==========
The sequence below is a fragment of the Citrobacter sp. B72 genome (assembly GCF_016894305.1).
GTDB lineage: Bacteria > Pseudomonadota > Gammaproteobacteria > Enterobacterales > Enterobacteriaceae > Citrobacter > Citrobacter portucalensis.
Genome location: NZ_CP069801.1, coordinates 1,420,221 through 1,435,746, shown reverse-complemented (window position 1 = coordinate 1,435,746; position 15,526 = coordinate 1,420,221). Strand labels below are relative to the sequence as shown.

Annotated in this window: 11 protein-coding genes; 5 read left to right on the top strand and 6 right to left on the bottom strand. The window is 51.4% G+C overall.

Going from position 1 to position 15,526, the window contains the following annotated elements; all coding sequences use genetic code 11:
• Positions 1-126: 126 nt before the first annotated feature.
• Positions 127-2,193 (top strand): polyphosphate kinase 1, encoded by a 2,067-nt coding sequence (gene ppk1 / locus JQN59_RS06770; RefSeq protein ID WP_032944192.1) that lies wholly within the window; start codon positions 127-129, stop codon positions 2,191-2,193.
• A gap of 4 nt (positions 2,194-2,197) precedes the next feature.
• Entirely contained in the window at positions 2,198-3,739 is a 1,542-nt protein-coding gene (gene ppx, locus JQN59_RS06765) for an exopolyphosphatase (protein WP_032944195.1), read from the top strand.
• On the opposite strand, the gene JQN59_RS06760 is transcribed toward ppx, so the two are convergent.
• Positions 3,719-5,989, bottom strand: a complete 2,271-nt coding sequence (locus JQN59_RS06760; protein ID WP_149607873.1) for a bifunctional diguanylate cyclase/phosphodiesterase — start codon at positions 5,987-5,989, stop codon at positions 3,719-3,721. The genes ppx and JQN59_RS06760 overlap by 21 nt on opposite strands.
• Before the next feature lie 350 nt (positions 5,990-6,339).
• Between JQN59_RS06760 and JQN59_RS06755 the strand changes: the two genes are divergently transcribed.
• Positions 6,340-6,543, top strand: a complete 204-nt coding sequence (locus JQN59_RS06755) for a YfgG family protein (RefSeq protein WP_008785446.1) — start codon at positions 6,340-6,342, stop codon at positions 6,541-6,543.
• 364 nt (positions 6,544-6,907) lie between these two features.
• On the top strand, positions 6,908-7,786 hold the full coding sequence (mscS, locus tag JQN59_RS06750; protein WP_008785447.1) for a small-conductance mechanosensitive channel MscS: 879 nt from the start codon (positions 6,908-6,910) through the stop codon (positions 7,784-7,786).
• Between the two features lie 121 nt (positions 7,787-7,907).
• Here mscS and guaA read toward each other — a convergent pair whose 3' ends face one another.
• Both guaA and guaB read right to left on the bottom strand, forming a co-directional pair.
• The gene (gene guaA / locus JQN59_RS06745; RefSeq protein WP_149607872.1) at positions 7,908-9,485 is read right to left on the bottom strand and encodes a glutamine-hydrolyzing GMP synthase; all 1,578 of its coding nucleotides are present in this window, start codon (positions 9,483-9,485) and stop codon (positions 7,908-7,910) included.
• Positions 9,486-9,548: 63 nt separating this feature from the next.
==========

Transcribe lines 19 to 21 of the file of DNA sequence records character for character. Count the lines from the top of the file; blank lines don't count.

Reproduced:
• Both guaA and guaB read right to left on the bottom strand, forming a co-directional pair.
• The gene (gene guaA / locus JQN59_RS06745; RefSeq protein WP_149607872.1) at positions 7,908-9,485 is read right to left on the bottom strand and encodes a glutamine-hydrolyzing GMP synthase; all 1,578 of its coding nucleotides are present in this window, start codon (positions 9,483-9,485) and stop codon (positions 7,908-7,910) included.
• Positions 9,486-9,548: 63 nt separating this feature from the next.